Let’s assume that the HDMI standard is not enforced and manufacturers try to skimp out on the materials as much as possible. However, in order to sell their cables and not get buried under return requests, they will enforce minimum quality control to at least pass the human perception of noticing pixel errors.
Reviewers who claim differing video quality with HDMI cables are implying that the final result on the display could somehow be different than the source signal. You’ll either have everything sent to the TV or it would be a signal full of errors. In the latter case, the TV won’t be able to show you anything or show you an image full of jittery white pixels. There can be no difference in color, resolution, noise, or other such things that define picture quality.
Some brands like to claim that their expensive HDMI cable sounds better since the cables can transmit the data without any error correction. With HDMI that’s simply untrue. HDMI cables have more error correction for the audio signal compared to the video signal. Even if that wasn’t the case, most audio codecs from Dolby, DTS, and other companies have an extensive audio correction. The cable is irrelevant when it comes to transmitting bitstream data.
If the cable is faulty or made from poor materials that cause data loss between the source and the receiver, the decoders are designed to mute that portion of the signal instead of blasting unknown noise. Unlike the TV that guesses the color of the pixel due to an error, the receiver doesn’t participate in guesswork.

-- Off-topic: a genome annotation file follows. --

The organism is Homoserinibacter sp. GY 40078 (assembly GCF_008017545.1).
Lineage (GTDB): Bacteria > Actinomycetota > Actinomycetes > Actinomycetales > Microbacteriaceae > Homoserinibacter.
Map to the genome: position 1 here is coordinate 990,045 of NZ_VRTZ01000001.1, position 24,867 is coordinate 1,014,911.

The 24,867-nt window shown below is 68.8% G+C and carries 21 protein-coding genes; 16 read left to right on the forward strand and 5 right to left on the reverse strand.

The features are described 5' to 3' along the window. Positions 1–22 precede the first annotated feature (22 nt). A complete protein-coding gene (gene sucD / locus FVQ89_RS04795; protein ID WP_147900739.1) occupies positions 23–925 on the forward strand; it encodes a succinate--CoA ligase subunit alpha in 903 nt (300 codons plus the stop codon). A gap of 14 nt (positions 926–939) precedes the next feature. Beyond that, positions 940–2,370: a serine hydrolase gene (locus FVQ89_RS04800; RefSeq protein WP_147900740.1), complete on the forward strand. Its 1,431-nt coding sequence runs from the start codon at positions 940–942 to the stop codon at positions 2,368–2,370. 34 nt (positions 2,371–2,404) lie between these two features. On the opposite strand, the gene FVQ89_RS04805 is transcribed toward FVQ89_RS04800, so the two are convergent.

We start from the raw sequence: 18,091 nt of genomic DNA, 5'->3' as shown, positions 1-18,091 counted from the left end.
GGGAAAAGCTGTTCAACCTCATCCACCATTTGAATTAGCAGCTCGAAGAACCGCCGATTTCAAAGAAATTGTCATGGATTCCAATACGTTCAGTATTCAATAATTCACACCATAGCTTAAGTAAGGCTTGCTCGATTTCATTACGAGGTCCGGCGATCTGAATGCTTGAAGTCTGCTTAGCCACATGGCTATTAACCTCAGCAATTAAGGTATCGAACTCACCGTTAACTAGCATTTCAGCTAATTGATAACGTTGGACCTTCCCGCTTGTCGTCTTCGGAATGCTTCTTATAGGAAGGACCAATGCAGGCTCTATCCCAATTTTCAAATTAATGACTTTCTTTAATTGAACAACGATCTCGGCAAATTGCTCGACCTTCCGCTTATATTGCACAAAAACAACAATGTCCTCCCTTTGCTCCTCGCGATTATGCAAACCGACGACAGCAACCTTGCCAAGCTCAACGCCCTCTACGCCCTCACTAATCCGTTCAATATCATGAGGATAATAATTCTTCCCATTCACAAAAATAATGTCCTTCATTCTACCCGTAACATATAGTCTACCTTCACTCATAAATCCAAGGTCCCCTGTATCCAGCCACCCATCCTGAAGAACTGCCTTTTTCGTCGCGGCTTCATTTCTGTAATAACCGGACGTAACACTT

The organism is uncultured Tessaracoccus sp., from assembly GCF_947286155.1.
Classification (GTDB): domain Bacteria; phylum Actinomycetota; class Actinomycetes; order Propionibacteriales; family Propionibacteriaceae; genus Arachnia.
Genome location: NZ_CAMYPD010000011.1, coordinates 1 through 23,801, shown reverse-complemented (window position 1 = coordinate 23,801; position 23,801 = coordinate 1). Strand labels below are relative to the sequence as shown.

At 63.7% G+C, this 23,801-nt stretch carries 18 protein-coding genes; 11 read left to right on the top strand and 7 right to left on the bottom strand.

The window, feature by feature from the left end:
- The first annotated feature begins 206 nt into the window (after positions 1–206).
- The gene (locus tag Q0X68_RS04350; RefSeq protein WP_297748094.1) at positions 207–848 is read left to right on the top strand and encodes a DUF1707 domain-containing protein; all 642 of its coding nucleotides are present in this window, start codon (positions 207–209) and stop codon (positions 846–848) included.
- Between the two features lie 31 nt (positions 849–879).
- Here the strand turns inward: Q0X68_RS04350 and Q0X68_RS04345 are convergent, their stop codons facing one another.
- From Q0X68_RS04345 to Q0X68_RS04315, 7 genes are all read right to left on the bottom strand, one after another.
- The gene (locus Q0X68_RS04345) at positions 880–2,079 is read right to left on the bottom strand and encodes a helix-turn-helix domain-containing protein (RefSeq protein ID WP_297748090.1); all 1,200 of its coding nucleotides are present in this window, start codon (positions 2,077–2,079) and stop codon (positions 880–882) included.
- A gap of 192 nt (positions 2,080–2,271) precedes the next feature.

Hence, you get audio dropouts. If the video signal also drops out or has white sparkles, then it’s probably a faulty HDMI cable. However, if the audio drops out and the video stays fine then the audio file may be corrupted or it’s a hardware or software issue in some other place. If there are no audio dropouts and the receiver is decoding an audio codec, you’re getting the complete audio signal without any compromise.
Cheap cables and cable length
So, we have established that there are no major picture or audio quality differences between cheap and expensive HDMI cables. Does that mean that you should buy any HDMI cable you can get? The short answer is no. However, you don’t need to buy an HDMI cable that costs thousands of dollars either.
As long as you get a decent HDMI cable with high bandwidth you’re good. Buy an HDMI cable that is rated for a transfer speed of 48Gb/s. Currently, that’s the highest bandwidth supported by HDMI 2.1. It supports up to 8K resolution with a 60Hz refresh rate. For lower resolutions, you get a higher refresh rate. That means apart from watching TV shows and movies you can also use it for gaming with high frames per second.
Also, make sure that the HDMI cable is made from pure copper wires. Manufacturers that like to skimp out on materials use steel and other poor conductors. There’s no need to look for precious metals like gold, silver, and platinum in the wires. They increase the cost drastically without offering proportional benefits. Instead, you can look for gold contact points on the HDMI connector of the cable. That will make the connection less susceptible to corrosion.
If you need a long HDMI cable make sure that the cable uses thicker gauge copper wiring. Otherwise, your signal may suffer quite a lot of errors. You can also look at reviews for a fair assessment of the cable.
HDMI ports and cables are everywhere around my home. From my computer and TV to my console. Instead of spending an exorbitant amount of money on HDMI cables, I think it’s better to spend on your gear. That’s what actually makes a difference in the audio and picture quality. I hope this article was helpful to you.